Albert Kaline was born in Baltimore on December 19, 1934. His father was a broom maker but had a very strong interest in baseball. He taught his son to become a pitcher. By the time, he got to Southern High School in Baltimore; young Al Kaline had an excellent arm with a variety of pitches. However, the coaches converted him to become an outfield, apparently because of his tremendous ability to hit. By his sophomore year at Southern High School, scouts throughout baseball knew of his unusual talents and identified him as a very strong prospect to play in the major leagues.
Edward Katalanis, one of the Tigers’ most accomplished scouts, was the person who most adamantly encouraged the Tigers to sign Al Kaline who hit .488 as a senior at Southern High School. The Tigers did so and paid him a bonus of $15,000—about $130,000 in 2011 dollars with two years guaranteed at $10,000 per year. Young Al Kaline used the bonus to pay off his parents’ mortgage and to pay for an eye operation that his mother needed. At that time, baseball rules required that any player accepting a bonus as large as Kaline’s must either remain on the roster of the big league team for two full seasons or be released. Al Kaline joined the Tigers when they were in Philadelphia on June 25, 1953 and played in the game that day as an 18 year old. But Kaline played sparingly in the Tigers’ 1953 season.
The next year, Al Kaline played much more regularly, hit .276 and finished third in the Rookie of the Year competition. Baseball aficionados recognized that the Tigers had signed a very valuable player. The following year—when he reached age 21—he led the league in hitting with a career best .340 average and achieved a career best 200 hits. That great performance was followed by 19 more years of truly outstanding play for the Tigers. In 15 of those 19 seasons he was selected for the American League All-Star Team. Twice—in 1955 and in 1963—he finished second in the Most-Valuable Player voting. When his distinguished career ended at the conclusion of 1974 season, he had played in more than 2,800 games for the Tigers with a lifetime batting average of .297, 3,007 base hits and 399 home runs. He was elected to the baseball Hall of Fame in 1980, as early as the rules of that organization would permit. It is interesting to note that Kaline’s peak salary with the Tigers was $110,000 or about one-quarter of the current minimum salary for a rookie player.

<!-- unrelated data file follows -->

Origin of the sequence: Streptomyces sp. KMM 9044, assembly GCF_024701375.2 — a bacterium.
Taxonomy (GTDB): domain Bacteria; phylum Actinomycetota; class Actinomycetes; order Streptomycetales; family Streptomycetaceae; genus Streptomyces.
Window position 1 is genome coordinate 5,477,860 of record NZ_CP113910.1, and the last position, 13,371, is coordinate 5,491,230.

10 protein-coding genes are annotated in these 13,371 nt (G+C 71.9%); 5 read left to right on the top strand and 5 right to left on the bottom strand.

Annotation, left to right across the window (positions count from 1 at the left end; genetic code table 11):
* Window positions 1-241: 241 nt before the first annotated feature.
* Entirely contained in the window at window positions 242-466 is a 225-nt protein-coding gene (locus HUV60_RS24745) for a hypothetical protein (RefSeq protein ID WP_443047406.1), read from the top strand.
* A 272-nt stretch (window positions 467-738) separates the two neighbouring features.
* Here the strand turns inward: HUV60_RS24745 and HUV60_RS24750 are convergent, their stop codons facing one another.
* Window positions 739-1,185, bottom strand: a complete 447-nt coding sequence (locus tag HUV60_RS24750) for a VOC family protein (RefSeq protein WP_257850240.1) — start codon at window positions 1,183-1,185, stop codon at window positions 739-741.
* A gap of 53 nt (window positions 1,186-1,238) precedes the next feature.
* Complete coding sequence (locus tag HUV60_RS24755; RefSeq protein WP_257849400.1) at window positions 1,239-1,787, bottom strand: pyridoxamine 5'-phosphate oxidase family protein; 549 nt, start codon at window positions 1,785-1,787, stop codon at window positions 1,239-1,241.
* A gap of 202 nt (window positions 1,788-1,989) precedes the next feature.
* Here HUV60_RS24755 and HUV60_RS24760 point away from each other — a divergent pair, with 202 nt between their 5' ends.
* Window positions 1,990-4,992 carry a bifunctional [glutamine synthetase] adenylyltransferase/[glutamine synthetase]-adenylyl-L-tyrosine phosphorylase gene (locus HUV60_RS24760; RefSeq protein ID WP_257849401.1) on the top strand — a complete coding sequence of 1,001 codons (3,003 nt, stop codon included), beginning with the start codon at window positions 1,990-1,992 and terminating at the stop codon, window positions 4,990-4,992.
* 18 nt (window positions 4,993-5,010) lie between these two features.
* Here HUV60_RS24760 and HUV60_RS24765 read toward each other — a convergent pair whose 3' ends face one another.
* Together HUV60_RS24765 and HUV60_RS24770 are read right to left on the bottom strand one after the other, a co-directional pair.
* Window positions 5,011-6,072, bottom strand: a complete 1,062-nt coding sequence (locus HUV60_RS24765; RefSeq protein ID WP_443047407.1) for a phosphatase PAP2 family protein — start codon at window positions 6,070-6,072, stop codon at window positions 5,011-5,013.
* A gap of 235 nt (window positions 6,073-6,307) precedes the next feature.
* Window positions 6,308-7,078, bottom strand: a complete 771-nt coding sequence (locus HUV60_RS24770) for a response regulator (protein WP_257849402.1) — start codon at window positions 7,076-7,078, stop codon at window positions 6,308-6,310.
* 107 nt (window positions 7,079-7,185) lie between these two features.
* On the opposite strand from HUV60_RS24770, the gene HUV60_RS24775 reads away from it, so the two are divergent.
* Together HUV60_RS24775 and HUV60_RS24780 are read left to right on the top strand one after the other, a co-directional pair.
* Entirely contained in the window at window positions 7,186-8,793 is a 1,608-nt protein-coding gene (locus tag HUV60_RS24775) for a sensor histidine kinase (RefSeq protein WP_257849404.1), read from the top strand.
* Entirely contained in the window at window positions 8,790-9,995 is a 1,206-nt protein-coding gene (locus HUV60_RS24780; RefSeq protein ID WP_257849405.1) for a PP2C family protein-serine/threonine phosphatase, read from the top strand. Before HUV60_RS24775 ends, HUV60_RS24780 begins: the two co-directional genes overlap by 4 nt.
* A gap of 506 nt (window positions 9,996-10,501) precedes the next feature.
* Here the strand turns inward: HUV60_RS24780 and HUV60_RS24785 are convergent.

Al Kaline was a calm, distinguished, gentlemanly player who was very much appreciated by the fans in Detroit and throughout baseball. To say that he was and remains extremely popular is an understatement. Starting the mid-1970s, he served as an announcer for the television broadcasts of the Tigers games. He spent more time broadcasting for the Tigers—25 years—than playing for them—22 seasons. In the early years of the new century, he took a job as a special assistant to the Tigers’ management. He continues to regularly instruct young players at spring training and attends many games in Comerica Park. He is often interviewed and retains his tremendous popularity almost 60 years after he first took the field for the Tigers in Shibe Park in Philadelphia. He continues to be one of the icons of baseball in Detroit.
When the Detroit Tigers’ management planned their new Comerica Park that opened in April, 2000, they commissioned sculptures of six of their greatest players: Ty Cobb, Charlie Gehringer, Hank Greenberg, Willie Horton, Al Kaline, and Hal Newhouser. The sculptures were the work of the Amrany sculpture firm from Chicago. Lou Cella, educated in the fine arts at Illinois State University, is a Chicago-based sculptor who has specialized in the portrayal of figures—especially athletes. In addition to the seven sculptors that he designed for Comerica Park, his sculptures depict Ernie Banks and Harry Carey at Wrigley Field in Chicago and Carleton Fisk and Frank Thomas at the baseball park of the Chicago White Sox.
Sculptors: Julie Rothblatt-Amrany, Omni Amrany and Lou Cella
Date of Dedication: 2000
Use in 2011: Public Art honoring the baseball tradition in Detroit
Biographic essay from Baseball Reference.com: http://www.baseball-reference.com/players/k/kalinal01.shtml
Website for the sculptors’ studio: http://www.rotblattamrany.com/index.php
City of Detroit Local Historic District: Not Listed
State of Michigan Registry of Historic Sites: Not Listed
National Register of Historic Places: Not Listed
Photograph: Ren Farley; September 14, 2005
Description prepared: December, 2011
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